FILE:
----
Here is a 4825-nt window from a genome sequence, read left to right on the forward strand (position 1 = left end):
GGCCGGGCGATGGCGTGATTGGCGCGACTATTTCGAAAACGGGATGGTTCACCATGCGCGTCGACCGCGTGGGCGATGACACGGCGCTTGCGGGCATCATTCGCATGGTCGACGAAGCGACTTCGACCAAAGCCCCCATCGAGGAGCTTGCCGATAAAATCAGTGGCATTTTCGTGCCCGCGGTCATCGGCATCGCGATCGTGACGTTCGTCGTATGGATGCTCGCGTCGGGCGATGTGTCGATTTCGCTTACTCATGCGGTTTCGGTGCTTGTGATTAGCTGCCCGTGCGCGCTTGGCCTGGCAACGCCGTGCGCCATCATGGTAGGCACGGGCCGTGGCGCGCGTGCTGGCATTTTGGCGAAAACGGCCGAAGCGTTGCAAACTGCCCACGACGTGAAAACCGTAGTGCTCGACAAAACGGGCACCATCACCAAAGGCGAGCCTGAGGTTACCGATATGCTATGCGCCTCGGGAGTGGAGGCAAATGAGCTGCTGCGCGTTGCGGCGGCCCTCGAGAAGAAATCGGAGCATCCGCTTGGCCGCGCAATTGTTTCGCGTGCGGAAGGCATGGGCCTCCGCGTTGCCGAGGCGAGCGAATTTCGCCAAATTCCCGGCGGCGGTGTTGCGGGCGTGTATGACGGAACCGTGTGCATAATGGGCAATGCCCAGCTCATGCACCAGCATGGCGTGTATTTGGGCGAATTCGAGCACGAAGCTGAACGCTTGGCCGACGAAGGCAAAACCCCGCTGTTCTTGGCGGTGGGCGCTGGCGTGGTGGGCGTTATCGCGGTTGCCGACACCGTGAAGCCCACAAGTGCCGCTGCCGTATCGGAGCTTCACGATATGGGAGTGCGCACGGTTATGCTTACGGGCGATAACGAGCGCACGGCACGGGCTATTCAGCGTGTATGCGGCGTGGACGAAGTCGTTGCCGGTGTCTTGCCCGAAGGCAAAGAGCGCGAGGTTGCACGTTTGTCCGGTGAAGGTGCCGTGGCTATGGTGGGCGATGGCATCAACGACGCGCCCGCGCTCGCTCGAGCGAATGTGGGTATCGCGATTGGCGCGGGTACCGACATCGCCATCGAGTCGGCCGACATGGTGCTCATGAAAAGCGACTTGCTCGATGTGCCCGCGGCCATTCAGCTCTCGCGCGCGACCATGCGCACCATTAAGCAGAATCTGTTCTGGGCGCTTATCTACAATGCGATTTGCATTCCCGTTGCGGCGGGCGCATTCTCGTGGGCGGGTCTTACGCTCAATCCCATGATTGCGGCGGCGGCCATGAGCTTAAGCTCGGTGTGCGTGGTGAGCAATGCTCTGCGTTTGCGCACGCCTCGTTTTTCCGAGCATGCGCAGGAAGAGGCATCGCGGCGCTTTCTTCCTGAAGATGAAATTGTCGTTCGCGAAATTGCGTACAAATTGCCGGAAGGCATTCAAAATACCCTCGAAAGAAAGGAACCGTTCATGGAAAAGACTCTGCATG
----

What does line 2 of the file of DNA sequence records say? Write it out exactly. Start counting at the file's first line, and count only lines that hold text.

GGCCGGGCGATGGCGTGATTGGCGCGACTATTTCGAAAACGGGATGGTTCACCATGCGCGTCGACCGCGTGGGCGATGACACGGCGCTTGCGGGCATCATTCGCATGGTCGACGAAGCGACTTCGACCAAAGCCCCCATCGAGGAGCTTGCCGATAAAATCAGTGGCATTTTCGTGCCCGCGGTCATCGGCATCGCGATCGTGACGTTCGTCGTATGGATGCTCGCGTCGGGCGATGTGTCGATTTCGCTTACTCATGCGGTTTCGGTGCTTGTGATTAGCTGCCCGTGCGCGCTTGGCCTGGCAACGCCGTGCGCCATCATGGTAGGCACGGGCCGTGGCGCGCGTGCTGGCATTTTGGCGAAAACGGCCGAAGCGTTGCAAACTGCCCACGACGTGAAAACCGTAGTGCTCGACAAAACGGGCACCATCACCAAAGGCGAGCCTGAGGTTACCGATATGCTATGCGCCTCGGGAGTGGAGGCAAATGAGCTGCTGCGCGTTGCGGCGGCCCTCGAGAAGAAATCGGAGCATCCGCTTGGCCGCGCAATTGTTTCGCGTGCGGAAGGCATGGGCCTCCGCGTTGCCGAGGCGAGCGAATTTCGCCAAATTCCCGGCGGCGGTGTTGCGGGCGTGTATGACGGAACCGTGTGCATAATGGGCAATGCCCAGCTCATGCACCAGCATGGCGTGTATTTGGGCGAATTCGAGCACGAAGCTGAACGCTTGGCCGACGAAGGCAAAACCCCGCTGTTCTTGGCGGTGGGCGCTGGCGTGGTGGGCGTTATCGCGGTTGCCGACACCGTGAAGCCCACAAGTGCCGCTGCCGTATCGGAGCTTCACGATATGGGAGTGCGCACGGTTATGCTTACGGGCGATAACGAGCGCACGGCACGGGCTATTCAGCGTGTATGCGGCGTGGACGAAGTCGTTGCCGGTGTCTTGCCCGAAGGCAAAGAGCGCGAGGTTGCACGTTTGTCCGGTGAAGGTGCCGTGGCTATGGTGGGCGATGGCATCAACGACGCGCCCGCGCTCGCTCGAGCGAATGTGGGTATCGCGATTGGCGCGGGTACCGACATCGCCATCGAGTCGGCCGACATGGTGCTCATGAAAAGCGACTTGCTCGATGTGCCCGCGGCCATTCAGCTCTCGCGCGCGACCATGCGCACCATTAAGCAGAATCTGTTCTGGGCGCTTATCTACAATGCGATTTGCATTCCCGTTGCGGCGGGCGCATTCTCGTGGGCGGGTCTTACGCTCAATCCCATGATTGCGGCGGCGGCCATGAGCTTAAGCTCGGTGTGCGTGGTGAGCAATGCTCTGCGTTTGCGCACGCCTCGTTTTTCCGAGCATGCGCAGGAAGAGGCATCGCGGCGCTTTCTTCCTGAAGATGAAATTGTCGTTCGCGAAATTGCGTACAAATTGCCGGAAGGCATTCAAAATACCCTCGAAAGAAAGGAACCGTTCATGGAAAAGACTCTGCATG